By Brian Feinzimer
By Charles Lam
By Joel Beers
By LP Hastings
By Dave Barton
By LP Hastings
By Joel Beers
It's initially surprising to see Rude Guerrilla—a theater company that's long reveled in radically political, bloodily visceral and hypersexual theatrical fare—mounting five one-acts by Tennessee Williams. Sure, Williams was an openly gay playwright and his nearly 50 plays cover everything from castration to cannibalism. But the Williams the American public has long adored is the genteel Southern writer of The Glass Menagerie and other plays featuring faded Southern belles, desperate misfits and wandering souls.
Even his most overtly sexual Big Play, A Streetcar Named Desire,a smoldering pot of lust and yearning, may have broken taboos in 1947, but seems mild by today's standards. But there's another Tennessee Williams that has long been obscured by both his commercial blockbusters and his public image of a long-suffering gay artist whose final years were spent in relative obscurity and full-fledged alcoholism. It's the Williams who wrote plays about Alabama coal miners, prison injustice, corrupt munitions makers, revolutionary zealots and terrorist bombers.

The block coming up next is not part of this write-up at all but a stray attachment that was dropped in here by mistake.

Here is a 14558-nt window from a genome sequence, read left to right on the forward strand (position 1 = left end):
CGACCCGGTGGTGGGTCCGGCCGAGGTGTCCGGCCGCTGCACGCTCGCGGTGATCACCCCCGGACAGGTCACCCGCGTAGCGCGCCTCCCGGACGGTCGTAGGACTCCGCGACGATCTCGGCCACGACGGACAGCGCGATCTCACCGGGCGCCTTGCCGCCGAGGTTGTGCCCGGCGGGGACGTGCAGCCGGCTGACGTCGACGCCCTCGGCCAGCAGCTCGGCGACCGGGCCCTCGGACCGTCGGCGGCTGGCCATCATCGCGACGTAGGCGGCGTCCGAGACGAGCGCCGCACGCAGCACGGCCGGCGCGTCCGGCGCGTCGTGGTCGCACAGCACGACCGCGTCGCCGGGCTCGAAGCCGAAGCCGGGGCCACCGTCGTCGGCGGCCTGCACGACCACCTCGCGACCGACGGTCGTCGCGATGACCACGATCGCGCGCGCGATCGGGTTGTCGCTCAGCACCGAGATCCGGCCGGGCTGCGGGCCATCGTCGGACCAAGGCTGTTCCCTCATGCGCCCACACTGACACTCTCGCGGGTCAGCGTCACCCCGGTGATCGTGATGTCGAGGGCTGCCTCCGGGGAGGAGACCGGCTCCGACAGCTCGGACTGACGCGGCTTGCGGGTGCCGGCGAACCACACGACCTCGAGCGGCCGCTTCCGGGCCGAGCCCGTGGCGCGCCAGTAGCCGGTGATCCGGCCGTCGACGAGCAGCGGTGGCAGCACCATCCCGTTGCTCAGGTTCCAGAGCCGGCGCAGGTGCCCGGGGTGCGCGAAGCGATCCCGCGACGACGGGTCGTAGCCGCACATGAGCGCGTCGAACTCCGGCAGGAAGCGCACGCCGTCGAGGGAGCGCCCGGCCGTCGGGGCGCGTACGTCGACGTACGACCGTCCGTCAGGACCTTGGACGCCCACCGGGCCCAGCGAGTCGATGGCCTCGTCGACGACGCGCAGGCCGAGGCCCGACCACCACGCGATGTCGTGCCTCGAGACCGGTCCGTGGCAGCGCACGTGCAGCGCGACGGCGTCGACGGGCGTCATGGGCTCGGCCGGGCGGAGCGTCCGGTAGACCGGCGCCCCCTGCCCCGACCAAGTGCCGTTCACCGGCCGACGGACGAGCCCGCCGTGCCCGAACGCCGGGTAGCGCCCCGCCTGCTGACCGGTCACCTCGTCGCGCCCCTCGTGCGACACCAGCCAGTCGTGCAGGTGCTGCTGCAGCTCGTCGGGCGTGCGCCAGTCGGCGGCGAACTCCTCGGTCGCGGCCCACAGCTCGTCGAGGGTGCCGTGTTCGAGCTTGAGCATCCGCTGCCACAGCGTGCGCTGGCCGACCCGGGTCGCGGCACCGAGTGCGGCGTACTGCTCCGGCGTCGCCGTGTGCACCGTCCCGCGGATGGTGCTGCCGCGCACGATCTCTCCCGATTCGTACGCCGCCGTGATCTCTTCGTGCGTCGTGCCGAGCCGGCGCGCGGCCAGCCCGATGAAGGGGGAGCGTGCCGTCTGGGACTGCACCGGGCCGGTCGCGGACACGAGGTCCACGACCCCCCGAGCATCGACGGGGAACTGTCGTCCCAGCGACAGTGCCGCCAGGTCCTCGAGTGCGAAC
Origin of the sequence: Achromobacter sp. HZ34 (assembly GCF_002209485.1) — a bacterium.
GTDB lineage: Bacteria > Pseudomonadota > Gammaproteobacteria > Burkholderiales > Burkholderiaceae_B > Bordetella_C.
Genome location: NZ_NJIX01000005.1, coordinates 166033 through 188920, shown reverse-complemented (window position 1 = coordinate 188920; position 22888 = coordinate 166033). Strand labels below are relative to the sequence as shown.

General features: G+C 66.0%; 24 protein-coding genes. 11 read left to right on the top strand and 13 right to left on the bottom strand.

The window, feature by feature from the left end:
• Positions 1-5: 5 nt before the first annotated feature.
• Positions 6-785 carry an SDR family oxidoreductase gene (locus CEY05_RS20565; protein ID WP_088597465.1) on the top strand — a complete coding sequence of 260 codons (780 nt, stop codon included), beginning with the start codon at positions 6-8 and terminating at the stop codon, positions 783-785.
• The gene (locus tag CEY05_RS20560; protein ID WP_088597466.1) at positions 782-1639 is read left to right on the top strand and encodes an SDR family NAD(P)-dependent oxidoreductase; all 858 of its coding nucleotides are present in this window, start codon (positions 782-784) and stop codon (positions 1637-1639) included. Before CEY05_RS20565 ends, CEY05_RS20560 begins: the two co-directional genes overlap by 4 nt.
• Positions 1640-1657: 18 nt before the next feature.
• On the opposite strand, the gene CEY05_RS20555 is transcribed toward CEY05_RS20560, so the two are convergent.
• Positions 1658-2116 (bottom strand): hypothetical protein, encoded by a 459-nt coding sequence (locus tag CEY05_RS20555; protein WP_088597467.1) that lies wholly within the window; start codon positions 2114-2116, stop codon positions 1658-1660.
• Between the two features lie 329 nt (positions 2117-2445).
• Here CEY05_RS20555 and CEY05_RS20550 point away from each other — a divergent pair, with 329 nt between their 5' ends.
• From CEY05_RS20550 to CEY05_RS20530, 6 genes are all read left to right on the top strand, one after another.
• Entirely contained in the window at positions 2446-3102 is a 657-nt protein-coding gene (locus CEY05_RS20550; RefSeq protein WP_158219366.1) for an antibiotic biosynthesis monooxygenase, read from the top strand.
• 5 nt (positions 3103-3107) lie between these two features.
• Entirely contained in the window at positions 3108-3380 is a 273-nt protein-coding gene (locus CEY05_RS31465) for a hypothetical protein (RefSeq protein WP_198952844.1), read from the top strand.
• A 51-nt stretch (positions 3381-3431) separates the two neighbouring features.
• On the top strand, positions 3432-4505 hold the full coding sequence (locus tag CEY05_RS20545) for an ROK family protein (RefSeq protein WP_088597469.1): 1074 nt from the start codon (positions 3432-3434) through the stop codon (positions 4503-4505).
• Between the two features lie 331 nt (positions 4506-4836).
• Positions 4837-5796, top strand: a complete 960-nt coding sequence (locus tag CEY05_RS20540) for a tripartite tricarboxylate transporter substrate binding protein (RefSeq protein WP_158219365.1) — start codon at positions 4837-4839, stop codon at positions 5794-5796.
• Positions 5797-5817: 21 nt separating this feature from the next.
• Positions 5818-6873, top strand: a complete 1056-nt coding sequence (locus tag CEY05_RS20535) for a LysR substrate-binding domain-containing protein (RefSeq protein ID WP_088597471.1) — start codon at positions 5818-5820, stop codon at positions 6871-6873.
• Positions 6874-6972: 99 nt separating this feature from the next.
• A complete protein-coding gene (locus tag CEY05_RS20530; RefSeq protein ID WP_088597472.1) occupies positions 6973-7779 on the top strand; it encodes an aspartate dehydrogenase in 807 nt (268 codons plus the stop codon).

"He [came of age] in the 1930s, and, like a lot of writers, he [had] Socialist leanings," said Michael David Fox, one of the five directors responsible for Rude Guerrilla's night of Williams' one-acts, The Long Goodbye."And his career really took off around the time of the Red Scare. He was one of the few openly gay artists in America, and he [espoused] left-wing politics, so just as his sexuality was somewhat coded in the earlier plays, his politics were also coded."
The five plays on the bill all explore different themes and styles. Two seem like miniature prototypes for Menagerieand Streetcar,but two others—The Municipal Abattoir,in which a frustrated revolutionary contemplates assassinating a fascist president, and Demolition Downtown, a surreal Brazil-likesatire on revolutionaries and middle-class types clinging to their illusions—are not typical Williams.
"I can't believe he really wrote those plays," said Sharyn Case, who directs the titular one-act, The Long Goodbye. "They are so unlike anything else I've ever read of his." The plays share an arc—moving from the more personal, introspective plays commonly associated with Williams to his more explicitly political writings—and one overriding concern, according to Fox: Williams' "love of outsiders and outcasts. He knew what it was like to be an outsider and he felt a connection with others. He loved hurt people."
They also embody Williams' greatest gift and his major contribution to American theater: his sense of poetry. "He was a great articulator of pain and loss, but unlike other writers who might write [issue plays], he never romanticized suffering," said Fox. "He was much more incisive and always looking for a greater truth. He was a legitimate poet of the theater."
And here he is.
THE LONG GOODBYE: ONE-ACTS BY TENNESSEE WILLIAMS, EMPIRE THEATER, 200 N. BROADWAY, SANTA ANA, (714) 547-4688. OPENS FRI. FRI.-SAT., 8 P.M.; SUN., 2:30 P.M. THROUGH AUG. 5. $10-$18.